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Can you get a job over 50?

Discussion in 'Education news' started by dunnocks, May 29, 2018.

  1. catbefriender

    catbefriender Lead commenter

    Yes they do discriminate and in many other employment settings.

    The highest number of people in receipt of JSA are over 50 and 1/4 of the UK workforce is currently over 50. The DWP have been working really hard to try and encourage more schools to take on the over 50 teachers that are currently unemployed and seeking to return to teaching. There was even a scheme they put in place whereby schools would get £5,000 for taking us on, but the schools weren't interested and we all know how schools NEED extra funding!

    By 2020 a whopping THIRD OF THE UK WORKING POPULATION will be over 50. The DWP are currently attempting to encourage MORE over 60s TO CONTINUE IN EMPLOYMENT UNTIL 72 and encouraging more older people to retrain! And there are many graduates over 50, who are retraining and doing PGCEs, with FULL knowledge that there are no jobs for them to do. One, aged 59 said to me, he was doing it to support his tutoring business, knowing he will never have to pay it back.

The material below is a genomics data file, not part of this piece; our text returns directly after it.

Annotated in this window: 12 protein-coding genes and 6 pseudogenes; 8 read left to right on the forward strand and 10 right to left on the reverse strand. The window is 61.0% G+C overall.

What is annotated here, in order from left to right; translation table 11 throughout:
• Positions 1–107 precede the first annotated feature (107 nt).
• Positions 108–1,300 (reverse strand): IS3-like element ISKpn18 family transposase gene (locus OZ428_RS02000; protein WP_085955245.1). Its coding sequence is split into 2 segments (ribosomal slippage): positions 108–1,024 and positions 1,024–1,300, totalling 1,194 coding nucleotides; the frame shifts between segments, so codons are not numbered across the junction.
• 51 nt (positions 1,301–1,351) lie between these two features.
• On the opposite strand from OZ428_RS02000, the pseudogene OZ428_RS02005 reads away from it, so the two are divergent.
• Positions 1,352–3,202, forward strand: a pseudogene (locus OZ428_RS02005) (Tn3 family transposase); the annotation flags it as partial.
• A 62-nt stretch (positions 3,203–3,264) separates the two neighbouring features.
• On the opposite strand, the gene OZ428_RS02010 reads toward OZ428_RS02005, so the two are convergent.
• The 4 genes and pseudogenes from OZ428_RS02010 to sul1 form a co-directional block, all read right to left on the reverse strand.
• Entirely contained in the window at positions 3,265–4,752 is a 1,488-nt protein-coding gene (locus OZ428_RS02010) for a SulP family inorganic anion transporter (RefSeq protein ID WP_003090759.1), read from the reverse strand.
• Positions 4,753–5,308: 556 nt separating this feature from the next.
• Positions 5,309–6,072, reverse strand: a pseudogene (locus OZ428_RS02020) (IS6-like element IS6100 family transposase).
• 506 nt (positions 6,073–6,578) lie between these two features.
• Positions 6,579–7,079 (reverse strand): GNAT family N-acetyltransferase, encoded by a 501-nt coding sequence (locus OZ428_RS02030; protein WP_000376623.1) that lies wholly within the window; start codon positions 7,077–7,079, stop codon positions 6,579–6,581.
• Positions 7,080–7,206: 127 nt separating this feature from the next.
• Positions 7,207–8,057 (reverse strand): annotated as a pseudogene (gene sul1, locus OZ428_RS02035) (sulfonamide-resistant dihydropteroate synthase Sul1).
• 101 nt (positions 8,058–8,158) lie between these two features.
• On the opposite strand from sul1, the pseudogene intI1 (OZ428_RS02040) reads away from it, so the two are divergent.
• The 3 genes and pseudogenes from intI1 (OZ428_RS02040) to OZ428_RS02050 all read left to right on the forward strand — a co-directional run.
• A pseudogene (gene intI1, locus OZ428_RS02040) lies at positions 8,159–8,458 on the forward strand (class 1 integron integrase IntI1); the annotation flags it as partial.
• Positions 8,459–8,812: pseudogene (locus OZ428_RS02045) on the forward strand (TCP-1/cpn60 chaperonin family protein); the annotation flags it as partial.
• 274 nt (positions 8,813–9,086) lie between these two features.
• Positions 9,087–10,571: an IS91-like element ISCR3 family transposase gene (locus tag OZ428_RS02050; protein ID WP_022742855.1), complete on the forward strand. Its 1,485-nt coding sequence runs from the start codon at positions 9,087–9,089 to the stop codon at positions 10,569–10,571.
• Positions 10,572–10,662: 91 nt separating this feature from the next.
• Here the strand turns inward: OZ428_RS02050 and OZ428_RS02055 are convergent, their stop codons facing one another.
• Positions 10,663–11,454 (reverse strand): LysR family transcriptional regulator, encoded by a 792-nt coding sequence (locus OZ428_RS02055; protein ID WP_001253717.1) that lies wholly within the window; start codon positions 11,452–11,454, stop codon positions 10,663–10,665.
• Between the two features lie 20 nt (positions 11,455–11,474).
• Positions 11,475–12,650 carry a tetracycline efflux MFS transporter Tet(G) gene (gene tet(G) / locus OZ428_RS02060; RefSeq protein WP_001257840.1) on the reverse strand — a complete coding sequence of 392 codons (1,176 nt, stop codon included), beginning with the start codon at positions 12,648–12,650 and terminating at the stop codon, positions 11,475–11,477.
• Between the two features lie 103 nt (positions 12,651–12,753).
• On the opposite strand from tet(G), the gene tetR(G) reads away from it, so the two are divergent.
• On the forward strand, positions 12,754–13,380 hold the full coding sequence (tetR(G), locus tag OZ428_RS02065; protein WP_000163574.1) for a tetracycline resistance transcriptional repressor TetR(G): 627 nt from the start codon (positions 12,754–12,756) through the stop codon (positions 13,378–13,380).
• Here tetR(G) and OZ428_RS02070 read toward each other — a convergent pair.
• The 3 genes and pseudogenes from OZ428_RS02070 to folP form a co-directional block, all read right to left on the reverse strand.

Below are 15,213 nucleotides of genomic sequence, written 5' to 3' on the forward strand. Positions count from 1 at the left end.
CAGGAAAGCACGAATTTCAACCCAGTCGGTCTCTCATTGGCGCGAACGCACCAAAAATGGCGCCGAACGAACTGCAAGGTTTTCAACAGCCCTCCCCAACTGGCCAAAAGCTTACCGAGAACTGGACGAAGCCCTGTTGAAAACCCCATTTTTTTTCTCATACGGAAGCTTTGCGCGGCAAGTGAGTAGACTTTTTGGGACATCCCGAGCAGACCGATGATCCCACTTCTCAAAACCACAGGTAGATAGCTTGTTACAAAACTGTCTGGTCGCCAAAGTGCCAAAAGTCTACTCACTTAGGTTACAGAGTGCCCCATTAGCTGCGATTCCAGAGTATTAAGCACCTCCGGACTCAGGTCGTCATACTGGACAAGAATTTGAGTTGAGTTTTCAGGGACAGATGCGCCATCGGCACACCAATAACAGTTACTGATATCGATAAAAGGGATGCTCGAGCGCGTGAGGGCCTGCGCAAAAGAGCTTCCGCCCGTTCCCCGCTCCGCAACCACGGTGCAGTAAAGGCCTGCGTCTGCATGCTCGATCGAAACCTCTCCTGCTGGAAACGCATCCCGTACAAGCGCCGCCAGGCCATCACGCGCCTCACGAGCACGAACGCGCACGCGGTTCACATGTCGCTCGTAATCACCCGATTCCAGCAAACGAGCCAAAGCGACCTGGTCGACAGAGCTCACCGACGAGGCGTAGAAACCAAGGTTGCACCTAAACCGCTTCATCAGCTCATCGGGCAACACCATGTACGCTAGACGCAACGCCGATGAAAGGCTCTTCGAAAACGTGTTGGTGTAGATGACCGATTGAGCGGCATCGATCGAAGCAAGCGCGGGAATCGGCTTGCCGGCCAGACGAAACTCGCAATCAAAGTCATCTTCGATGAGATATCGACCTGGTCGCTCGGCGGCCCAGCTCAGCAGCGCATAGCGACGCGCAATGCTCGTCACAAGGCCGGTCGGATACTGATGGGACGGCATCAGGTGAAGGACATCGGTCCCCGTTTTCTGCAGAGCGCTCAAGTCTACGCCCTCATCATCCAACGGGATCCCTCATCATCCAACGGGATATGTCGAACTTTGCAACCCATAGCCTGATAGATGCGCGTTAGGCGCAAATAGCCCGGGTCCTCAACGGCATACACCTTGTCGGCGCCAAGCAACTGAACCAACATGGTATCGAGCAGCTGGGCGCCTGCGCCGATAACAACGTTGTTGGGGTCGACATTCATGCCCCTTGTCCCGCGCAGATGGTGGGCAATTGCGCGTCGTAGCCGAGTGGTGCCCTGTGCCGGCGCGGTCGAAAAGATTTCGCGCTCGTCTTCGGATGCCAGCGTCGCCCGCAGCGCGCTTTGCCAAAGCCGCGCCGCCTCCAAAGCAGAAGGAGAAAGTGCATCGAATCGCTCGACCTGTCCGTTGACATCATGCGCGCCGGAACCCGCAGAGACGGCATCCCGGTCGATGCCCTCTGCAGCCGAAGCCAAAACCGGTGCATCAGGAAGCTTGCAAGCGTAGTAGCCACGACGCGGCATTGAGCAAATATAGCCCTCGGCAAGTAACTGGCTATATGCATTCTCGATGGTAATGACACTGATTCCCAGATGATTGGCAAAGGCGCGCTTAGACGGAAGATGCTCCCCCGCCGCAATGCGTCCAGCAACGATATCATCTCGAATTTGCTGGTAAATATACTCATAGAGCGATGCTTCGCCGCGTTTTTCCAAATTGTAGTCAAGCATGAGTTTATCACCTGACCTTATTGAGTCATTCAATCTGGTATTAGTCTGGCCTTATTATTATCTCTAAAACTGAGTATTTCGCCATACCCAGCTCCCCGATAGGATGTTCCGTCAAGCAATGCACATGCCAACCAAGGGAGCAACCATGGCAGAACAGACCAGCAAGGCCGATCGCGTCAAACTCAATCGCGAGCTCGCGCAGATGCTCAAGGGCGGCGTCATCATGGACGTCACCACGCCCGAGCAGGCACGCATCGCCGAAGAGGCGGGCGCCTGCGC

I read somewhere that by 2032 more than half the UK population will be over 50. So the young folk better hope we are able to prop up our pensions between now and retirement otherwise you ALL will be forking out for us not only with the State Pensions but with an INCREASE in the number of pensioners receiving PENSIONERS' CREDIT. The teachers with their TPS will also have to pay more tax to pay for the HIGHER NUMBER of pensioners that will need to be in receipt of pensioners credit. And it is predicted to be a large number.

    Now, the most economically productive age group in society are the 35-50 year olds. If the over 50 could make half as much economically as this group, it would make a massive difference to the UK economy.

    We are heading for a situation where there will be LARGE number of Over 50s out of work and the brunt of paying for it, in terms of JSA, Housing Benefit, Council Tax Benefit, Mortgage benefit etc and the number of pensioners in receipt of pensions and pensioners' credit will be met by the younger generation and this just isn't unfair cos you still have your student loans to pay off.

    Remember, the majority of over 50s now are the brilliant baby boomers. In about 15 years time, they will all be ready to collect their state pensions.